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For their own good
Fifty years ago, they were screwed-up kids sent to the Florida School for Boys to be straightened out. But now they are screwed-up men, scarred by the whippings they endured. Read the story and see a video and portrait gallery.
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Great balls of fiery fun
By SEAN DALY
Published May 7, 2007
As the rain drips, St. Petersburg resident Steve Wexler and friend Jana Horne of Tampa join in the revelry at the Tampa Bay Blues Fest.
[Times photo: Willie J. Allen Jr.]
[Times photo: Willie J. Allen Jr.]
Jerry Lee Lewis, still the Killer at 71, jams at the 13th annual Tampa Bay Blues Fest on Sunday in St. Petersburg.
ST. PETERSBURG - Mother Nature vs. Jerry Lee Lewis? Now that's a good fight.
With wild gusts whipping over the grounds of Vinoy park on Sunday, the Killer proved he still has a whole lotta fire left in those 71-year-old fingertips, closing out the final day of this year's Tampa Bay Blues Fest with trademark macho swagger.
"Sounds like a hurricane's blowing through my microphone, " the piano-pounded legend said at the start of his 45-minute set. But Lewis wasn't complaining; no, the pride of Ferriday, La., as controversial a rock icon as there's ever been, was taking that as a challenge.
Jerry Lee, the Sun Records sensation, hasn't lost many battles in his more than 50 years of hollering and hell-raising. And if he looked hunched and every bit his age creeping to his sleek black baby grand, you'd be a fool to bet against him.
After a three-song opening set by backing band the Memphis Beats, Lewis came out and came alive at the keys, playing Roll Over Beethoven, his fingers flying, pounding, defying the nasty laws of aging.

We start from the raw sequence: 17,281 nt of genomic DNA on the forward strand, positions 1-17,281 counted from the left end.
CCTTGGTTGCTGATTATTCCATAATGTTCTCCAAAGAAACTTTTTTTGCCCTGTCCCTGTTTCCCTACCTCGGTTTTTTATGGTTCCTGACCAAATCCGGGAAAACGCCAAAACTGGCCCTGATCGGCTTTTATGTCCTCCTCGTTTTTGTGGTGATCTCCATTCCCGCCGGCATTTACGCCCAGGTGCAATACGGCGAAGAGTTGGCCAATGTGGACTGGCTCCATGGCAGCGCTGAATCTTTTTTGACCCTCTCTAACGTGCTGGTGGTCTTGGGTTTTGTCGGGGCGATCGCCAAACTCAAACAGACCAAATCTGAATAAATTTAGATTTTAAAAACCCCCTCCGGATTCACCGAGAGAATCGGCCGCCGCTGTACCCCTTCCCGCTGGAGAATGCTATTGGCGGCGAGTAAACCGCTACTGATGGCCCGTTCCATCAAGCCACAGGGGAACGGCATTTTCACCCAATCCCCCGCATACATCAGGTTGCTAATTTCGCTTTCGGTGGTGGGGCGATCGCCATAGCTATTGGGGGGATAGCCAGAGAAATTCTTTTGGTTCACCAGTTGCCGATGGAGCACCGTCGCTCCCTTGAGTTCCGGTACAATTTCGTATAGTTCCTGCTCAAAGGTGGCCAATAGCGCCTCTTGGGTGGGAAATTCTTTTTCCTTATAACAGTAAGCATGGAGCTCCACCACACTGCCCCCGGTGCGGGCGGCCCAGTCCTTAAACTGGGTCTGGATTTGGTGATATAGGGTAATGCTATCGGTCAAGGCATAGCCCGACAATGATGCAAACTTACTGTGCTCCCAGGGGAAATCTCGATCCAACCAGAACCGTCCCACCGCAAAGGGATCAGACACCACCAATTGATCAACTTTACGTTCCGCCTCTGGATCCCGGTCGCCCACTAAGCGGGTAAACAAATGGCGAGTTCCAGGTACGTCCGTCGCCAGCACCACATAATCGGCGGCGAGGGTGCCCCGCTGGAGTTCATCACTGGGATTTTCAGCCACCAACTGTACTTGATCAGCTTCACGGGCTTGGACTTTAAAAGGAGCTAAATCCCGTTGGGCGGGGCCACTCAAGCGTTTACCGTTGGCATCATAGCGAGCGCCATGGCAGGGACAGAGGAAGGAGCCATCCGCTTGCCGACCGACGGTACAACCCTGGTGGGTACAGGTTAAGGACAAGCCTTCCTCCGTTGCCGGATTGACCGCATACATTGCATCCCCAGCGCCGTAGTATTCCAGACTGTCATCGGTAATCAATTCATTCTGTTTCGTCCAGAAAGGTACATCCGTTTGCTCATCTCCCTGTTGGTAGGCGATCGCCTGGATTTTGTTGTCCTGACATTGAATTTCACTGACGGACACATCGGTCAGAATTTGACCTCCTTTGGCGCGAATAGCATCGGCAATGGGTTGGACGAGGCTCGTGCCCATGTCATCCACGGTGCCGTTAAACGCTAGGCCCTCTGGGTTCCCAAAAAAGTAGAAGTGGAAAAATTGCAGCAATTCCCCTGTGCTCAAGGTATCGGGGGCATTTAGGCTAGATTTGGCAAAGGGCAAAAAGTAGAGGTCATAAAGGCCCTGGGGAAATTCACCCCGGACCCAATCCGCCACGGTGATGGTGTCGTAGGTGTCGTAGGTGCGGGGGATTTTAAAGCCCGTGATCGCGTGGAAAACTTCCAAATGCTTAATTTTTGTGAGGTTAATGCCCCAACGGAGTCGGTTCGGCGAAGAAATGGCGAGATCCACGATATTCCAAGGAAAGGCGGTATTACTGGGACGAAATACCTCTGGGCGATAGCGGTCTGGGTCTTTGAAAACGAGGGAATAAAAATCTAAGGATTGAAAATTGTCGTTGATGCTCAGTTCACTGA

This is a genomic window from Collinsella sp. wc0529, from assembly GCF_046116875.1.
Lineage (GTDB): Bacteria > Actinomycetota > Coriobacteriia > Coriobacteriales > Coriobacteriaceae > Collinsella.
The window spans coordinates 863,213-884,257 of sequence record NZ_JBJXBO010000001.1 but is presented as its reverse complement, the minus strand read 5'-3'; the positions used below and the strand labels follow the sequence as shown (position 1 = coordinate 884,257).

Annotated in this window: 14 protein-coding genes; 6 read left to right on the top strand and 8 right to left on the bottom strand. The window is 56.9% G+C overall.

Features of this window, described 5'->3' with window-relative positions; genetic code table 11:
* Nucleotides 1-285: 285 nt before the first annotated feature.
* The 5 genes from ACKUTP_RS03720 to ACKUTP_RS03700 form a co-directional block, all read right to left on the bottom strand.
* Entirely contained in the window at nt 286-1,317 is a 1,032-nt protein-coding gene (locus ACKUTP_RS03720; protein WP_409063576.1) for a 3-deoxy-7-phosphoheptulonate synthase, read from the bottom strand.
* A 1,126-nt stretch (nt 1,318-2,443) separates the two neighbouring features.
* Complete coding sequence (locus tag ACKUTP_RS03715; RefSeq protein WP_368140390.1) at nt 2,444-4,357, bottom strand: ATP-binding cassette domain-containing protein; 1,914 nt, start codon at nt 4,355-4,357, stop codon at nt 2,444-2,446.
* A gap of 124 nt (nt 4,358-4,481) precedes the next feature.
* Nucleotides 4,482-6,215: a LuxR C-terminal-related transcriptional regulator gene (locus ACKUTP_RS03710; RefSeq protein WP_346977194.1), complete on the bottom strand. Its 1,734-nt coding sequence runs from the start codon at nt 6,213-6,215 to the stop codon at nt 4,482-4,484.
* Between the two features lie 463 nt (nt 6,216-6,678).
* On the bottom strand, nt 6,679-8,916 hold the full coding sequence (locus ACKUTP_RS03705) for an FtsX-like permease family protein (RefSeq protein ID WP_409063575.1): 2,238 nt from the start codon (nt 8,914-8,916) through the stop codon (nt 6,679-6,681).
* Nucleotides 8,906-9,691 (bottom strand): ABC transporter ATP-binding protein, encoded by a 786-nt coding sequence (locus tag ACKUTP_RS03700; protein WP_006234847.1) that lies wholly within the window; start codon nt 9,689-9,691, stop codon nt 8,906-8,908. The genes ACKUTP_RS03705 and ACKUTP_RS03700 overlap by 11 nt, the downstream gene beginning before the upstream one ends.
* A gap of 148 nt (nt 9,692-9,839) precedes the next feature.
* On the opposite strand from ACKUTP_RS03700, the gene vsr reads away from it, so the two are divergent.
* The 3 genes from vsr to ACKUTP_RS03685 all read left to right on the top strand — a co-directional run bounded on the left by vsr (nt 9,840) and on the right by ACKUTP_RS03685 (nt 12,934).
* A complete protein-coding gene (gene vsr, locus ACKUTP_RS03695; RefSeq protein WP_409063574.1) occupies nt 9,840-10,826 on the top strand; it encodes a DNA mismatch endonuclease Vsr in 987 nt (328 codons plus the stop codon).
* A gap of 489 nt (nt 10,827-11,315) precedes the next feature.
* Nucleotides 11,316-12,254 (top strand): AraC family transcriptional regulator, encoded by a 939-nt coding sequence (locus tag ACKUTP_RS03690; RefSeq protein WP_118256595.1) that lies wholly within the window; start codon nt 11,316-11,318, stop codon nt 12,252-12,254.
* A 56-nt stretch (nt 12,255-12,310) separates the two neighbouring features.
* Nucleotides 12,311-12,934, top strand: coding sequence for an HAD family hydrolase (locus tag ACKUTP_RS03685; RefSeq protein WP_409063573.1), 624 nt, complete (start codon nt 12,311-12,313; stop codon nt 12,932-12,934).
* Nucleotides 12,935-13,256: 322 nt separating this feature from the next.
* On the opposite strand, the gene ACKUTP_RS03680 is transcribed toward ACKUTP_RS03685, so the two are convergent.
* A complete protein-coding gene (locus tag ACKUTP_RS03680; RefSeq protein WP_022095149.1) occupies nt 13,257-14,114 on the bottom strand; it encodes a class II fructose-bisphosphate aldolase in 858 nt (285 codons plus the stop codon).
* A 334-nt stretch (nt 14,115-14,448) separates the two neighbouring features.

Okay, so his voice may lack the nuance and high heat of his younger days; he now growls like a froggy swamp dweller bellowing for his hounds. But man oh man, the Killer can still play that piano. Scientists should study his blazing right hand, a gunslinger's weapon for sure.
Dressed in an untucked purple shirt and black slacks, he spent a good part of his set working out songs from 2006 comeback album Last Man Standing: The Duets, on which he goes toe-to-toe with such relatively younger rock gods as Eric Clapton and Mick Jagger. But just as he did on record, Lewis proved that he doesn't need help raising a ruckus, putting boogie-woogie oomph into such bluesy gems as Before the Night Is Over, Trouble in Mind and Sweet Little Sixteen.
It didn't take long for the crowd, which had thinned after an earlier rainstorm, to start shimmying. And don't you know the Killer grinned and smirked at all those pretty ladies shaking it up in the front row. Young, old, older - Jerry Lee is one man who never cared about age, just beauty.
A besotted few in the crowd started bellowing for Great Balls of Fire as soon as he walked onstage (as if it might slip his mind to play his biggest hit). But Jerry Lee got there soon enough.
If you were waiting for him to set his piano on fire, or play with his boot, well, the Killer doesn't do that stuff anymore.
But for the life-affirming closing song, Whole Lotta Shakin' Goin' On ("Jerry Lee's got the bull by the horns!" he hollered), he punctuated that rumbler by turning his back to the piano, and playing with his rump.
Sean Daly can be reached at sdaly@ sptimes.com or (727) 893-8467. His Pop Life blog is at blogs.tampabay.com/popmusic.